We choose two results from two hybrid results of our method for this comparison, i.e., LMD + LMS with stride = 7 and D = 1, LMS + LMA with angles = 62 and stride = 7. Their receiver operating characteristic curves are plotted in Fig. 8 which illustrates their different performances for polyp classification. Moreover, their AUC scores, accuracies, sensitivities and specificities are also listed in Table 8 for further evaluation. To verify their differences, P-values are calculated using t-test to determine if our method is significantly different from others, as shown in Table 9. All the P-values are far smaller than 0.05 which indicates that the proposed methods are distinctive to all the typical methods.

Fig. 8
figure8

Receiver operating characteristic curves of six methods via random forest except VGG16. HF: Haralick feature; eHM: Extended Haralick measure; KLT: Karhunen-Loeve transform; LMD: Learning model by multiple displacements; LMS: Learning model by multiple strides; LMA: Learning model by multiple angles; CoLIAGe: Co-occurrence of local anisotropic gradient orientations

Table 8 Four evaluation measurements for seven methods
Table 9 Wilcoxon signed-rank test between AUC scores of our methods and the typical methods

Conclusions

This paper reviews the properties and evaluates the potential of the Haralick model by examining several weaknesses observed in practice [22, 23]. The multi-scale gray level co-occurrence matrix (MSGLCM) is proposed and aims to improve this model by incorporating the multi-scale analysis technique with GLCM to evaluate the three variables: displacement, stride, and angular directions. MSGLCM combines the stride and down-sampling technology to emphasize the unique features and lessen the number of non-critical characteristics to improve polyp classification performance. Meanwhile, MSGLCM adopts up-sampling techniques to integrate the displacement and angle to get new texture patterns which could mitigate the sparse sampling problem within the GLCM calculation. With the increase of texture patterns and texture descriptors, the forward step feature selection method is applied to solve the informative redundancy and overfitting issues in polyp classification over 63 polyp masses: including 32 invasive adenocarcinomas and 31 benign adenomas.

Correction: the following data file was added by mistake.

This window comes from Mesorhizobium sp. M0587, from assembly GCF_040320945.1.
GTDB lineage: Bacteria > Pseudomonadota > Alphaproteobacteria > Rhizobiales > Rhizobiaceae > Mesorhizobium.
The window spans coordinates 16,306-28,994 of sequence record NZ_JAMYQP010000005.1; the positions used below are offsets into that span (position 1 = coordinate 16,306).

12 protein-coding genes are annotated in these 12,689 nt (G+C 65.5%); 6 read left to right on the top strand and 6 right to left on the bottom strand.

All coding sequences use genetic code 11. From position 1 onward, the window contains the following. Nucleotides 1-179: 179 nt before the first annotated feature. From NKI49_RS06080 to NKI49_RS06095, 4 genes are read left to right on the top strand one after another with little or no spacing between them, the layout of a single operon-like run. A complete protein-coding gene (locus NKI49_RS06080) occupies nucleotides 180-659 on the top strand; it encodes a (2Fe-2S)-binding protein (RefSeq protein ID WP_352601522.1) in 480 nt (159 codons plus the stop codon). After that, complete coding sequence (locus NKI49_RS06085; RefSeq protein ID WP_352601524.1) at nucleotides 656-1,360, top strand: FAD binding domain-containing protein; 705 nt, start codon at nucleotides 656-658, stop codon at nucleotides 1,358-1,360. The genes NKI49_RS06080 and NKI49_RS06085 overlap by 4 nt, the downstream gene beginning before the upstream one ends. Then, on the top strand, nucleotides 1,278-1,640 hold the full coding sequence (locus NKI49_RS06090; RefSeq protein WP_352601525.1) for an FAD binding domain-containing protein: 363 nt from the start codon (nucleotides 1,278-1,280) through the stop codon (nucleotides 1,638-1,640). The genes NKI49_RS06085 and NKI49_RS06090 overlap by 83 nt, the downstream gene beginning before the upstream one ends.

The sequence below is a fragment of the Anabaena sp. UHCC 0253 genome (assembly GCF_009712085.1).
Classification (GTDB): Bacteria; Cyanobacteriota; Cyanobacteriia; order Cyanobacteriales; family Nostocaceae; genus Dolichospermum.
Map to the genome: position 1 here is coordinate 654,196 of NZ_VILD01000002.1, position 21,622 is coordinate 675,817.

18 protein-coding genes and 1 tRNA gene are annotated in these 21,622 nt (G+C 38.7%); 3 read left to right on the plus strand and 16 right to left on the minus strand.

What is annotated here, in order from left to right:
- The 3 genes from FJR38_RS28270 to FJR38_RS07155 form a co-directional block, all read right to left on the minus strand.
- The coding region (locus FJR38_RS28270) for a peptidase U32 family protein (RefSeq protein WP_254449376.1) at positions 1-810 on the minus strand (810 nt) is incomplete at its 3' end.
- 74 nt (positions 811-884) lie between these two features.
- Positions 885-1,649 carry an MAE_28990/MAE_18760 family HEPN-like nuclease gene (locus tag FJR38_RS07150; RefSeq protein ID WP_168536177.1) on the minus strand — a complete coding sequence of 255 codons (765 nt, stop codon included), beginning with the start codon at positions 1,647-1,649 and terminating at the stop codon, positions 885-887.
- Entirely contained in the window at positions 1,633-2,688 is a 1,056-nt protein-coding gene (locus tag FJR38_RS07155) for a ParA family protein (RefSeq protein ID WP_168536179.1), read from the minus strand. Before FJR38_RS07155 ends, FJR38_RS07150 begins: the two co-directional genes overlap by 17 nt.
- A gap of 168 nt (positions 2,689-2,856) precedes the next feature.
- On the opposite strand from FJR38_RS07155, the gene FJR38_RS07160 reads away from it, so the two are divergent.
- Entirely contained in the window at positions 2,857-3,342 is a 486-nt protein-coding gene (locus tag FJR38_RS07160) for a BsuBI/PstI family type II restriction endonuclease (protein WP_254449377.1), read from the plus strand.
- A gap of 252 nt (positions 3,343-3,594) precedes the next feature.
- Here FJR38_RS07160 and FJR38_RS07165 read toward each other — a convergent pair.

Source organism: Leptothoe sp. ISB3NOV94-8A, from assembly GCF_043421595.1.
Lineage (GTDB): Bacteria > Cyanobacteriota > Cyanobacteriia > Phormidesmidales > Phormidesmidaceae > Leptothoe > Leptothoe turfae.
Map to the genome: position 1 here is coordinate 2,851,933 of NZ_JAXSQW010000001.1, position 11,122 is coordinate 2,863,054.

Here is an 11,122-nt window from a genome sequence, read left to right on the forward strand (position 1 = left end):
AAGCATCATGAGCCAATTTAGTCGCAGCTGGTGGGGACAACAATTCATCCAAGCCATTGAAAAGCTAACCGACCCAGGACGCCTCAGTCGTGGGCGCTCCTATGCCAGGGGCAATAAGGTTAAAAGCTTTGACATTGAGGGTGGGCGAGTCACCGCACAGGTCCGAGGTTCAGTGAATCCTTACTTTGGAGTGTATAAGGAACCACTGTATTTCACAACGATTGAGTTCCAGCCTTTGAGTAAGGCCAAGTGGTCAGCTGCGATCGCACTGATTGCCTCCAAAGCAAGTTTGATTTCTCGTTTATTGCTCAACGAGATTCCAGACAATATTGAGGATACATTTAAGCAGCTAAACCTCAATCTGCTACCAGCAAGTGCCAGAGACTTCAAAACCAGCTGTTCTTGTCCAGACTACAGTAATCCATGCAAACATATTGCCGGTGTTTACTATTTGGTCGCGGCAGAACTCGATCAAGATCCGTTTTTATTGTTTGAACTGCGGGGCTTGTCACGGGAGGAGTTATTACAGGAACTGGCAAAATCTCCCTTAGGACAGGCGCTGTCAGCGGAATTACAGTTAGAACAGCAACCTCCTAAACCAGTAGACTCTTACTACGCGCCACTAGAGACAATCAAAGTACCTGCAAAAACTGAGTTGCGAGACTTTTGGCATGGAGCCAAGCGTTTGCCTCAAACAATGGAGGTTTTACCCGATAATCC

Experimental results reveal that increasing stride can significantly improve polyp classification over the traditional HF and eHM. On the other hand, displacement has little if any positive effect on the results on its own. With the addition of increasing displacements whilst preserving the lower displacements, there were varying results which demonstrates that there can be potential gains in additional displacements. This proposed model can achieve higher AUC values compared to the typical methods discussed in section 3.3. The best model from our experiments had a 6.23% improvement and reduced the standard deviation by 34.95% which is a significant advantage over them.